Is Morality Relative?

Article By Julian Scott

posted by UK, May 17, 2016


This is one of those philosophical questions that will probably always exist. There are no doubt many possible answers, but perhaps the best place to start is with the philosophy of Immanuel Kant (1724-1804).

Kant’s position on this question was unequivocal. In a world of relativities, there is only one thing that can be considered good without qualification: the good will. Talent, intelligence, wit, courage – none of these can be considered absolutely good unless they are guided by a good will.

The will always has to do with deliberate choice; so morality, if it arises from the good will, cannot be something automatic or habitual. If we will something, it is because we have decided it is good; we have chosen it freely.

But if morality is just a matter of using our reason and then deciding on the best course of action, why is it not more widespread? Because, according to Kant, human nature “is noble enough to impose duty on itself as a precept, but weak when it comes to following it.”

There is a way, though, for this situation to be improved. It is evident that the good will needs to be strengthened and, in Kant’s view, this can be achieved by following a path of duty in one’s life. He defines duty as “the necessity of action from respect for law.” By law, however, he is not referring to man-made laws, but the natural moral law that lives within us and arises from reason. It is a particular feature of the human being. Man is essentially a moral being.

Now we come to what Kant regarded as his great discovery, something that would bring about, he hoped, a similar revolution in philosophy and ethics to that which had occurred in astronomy when Copernicus (re-)discovered that the earth revolves around the sun. Kant called this the “categorical imperative”. The categorical imperative is a command emanating from the reason that we should do or refrain from doing something; it is characterised by being unconditional, without regard to any possible benefit or detriment to ourselves.

This moral imperative has two formulations. The first is probably the most famous: “I must only  act in such a way that my maxim can become a universal law.” To put it more simply, “what would happen if everyone did what I am proposing to do?” Could we make the principle of our action a universal law?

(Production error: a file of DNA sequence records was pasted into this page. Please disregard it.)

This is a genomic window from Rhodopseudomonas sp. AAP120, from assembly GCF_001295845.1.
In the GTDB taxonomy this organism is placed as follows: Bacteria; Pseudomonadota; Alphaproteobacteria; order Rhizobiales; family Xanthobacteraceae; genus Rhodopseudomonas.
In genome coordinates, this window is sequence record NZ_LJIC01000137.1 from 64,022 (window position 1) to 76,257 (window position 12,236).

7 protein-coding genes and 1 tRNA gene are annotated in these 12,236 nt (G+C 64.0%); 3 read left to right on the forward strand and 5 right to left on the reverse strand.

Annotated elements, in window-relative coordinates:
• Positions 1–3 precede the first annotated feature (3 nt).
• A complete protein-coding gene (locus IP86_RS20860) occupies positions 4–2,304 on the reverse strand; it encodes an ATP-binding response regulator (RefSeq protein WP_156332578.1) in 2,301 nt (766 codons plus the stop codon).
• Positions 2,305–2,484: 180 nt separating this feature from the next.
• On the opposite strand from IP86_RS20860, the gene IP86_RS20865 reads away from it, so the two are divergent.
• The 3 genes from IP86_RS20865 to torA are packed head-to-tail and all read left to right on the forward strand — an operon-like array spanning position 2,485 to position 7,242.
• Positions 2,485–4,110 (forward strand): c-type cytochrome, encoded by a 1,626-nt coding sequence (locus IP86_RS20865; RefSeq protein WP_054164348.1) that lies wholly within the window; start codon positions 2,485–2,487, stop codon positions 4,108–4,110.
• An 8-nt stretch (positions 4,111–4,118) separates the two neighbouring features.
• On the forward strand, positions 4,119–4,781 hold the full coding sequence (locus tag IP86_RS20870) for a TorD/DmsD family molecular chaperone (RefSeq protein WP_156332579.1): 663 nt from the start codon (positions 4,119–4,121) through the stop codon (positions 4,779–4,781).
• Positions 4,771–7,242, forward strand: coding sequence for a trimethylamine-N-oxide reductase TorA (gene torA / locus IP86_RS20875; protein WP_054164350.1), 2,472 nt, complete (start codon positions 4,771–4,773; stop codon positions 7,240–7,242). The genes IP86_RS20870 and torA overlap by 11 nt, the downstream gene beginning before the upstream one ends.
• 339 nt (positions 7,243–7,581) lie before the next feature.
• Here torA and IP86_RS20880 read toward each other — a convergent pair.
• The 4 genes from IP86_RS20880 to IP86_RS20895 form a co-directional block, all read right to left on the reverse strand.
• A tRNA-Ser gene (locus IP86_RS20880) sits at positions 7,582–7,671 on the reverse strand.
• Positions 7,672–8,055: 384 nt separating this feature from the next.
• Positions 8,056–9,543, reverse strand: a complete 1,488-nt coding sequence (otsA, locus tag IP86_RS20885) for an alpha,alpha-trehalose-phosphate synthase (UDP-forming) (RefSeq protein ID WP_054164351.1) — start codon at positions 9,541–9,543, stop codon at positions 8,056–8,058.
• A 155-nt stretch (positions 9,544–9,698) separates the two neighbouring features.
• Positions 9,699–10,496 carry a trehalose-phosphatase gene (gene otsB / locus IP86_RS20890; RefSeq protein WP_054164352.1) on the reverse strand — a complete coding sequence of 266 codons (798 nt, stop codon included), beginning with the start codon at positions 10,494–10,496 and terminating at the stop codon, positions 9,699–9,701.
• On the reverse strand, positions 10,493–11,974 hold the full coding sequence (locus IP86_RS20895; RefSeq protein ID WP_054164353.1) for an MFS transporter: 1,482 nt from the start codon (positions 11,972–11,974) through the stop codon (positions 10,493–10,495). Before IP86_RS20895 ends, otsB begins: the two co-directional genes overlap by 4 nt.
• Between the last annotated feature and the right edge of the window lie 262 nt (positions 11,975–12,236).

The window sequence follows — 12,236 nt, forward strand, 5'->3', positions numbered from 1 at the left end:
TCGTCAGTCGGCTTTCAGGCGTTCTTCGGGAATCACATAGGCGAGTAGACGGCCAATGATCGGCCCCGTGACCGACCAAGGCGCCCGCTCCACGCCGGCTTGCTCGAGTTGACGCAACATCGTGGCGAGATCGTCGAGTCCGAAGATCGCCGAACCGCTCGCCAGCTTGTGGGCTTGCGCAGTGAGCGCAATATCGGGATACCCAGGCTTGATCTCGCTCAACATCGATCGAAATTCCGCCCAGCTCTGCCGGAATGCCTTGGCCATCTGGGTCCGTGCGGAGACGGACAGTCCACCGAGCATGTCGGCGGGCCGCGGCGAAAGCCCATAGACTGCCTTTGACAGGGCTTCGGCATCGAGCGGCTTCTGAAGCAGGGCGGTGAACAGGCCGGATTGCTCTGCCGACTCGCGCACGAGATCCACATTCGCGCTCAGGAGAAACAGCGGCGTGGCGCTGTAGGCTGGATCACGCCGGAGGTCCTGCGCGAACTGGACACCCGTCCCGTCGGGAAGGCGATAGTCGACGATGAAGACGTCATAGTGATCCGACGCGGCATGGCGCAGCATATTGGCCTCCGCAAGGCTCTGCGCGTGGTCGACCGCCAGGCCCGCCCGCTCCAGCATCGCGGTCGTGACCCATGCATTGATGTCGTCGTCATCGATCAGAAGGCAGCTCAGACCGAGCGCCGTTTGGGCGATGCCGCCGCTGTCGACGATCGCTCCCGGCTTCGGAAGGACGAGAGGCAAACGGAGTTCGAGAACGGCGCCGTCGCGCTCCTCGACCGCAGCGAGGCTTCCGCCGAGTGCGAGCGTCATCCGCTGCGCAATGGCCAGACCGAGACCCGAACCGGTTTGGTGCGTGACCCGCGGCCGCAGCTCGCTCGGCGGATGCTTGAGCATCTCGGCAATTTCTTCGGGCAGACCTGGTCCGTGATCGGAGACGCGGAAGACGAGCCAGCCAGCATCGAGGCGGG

The second formulation of the categorical imperative is one that can be seen as the founding principle of the doctrine of human rights: “Act in such a way that you always treat humanity, whether in your own person or in the person of any other, never simply as a means, but always at the same time as an end.”

It seems that it is not for a lack of brilliant ideas that the world continues to be mired in mostly human-created problems. Why has humanity not collectively adopted Kant’s propositions and rushed to put them into practice?

Kant said that with increasing inner freedom would come a progressive reduction in the need for outer restraint (by governments, police, etc.). How true that is! That inner freedom is the freely made decision to live in accordance with the moral law. But as so many other philosophers have said, from Buddha to Seneca, it is so much easier to conquer a thousand enemies than to conquer oneself. It is also so much easier to raise altars to ‘consumer choice’ or ‘freedom of information’ and quietly forget about the importance of moral choice – the choice and the freedom that truly correspond to the human being.

If we want to go beyond moral relativism, we can do so by cultivating the good will, which in Kant’s formulation is as follows: “I can because I want what I ought”. In other words, the greatest freedom is to act in obedience to the natural moral law within.

“Two things fill me with ever-increasing admiration and awe, the longer and more earnestly I reflect on them: the starry heavens above and the moral law within.” – Immanuel Kant

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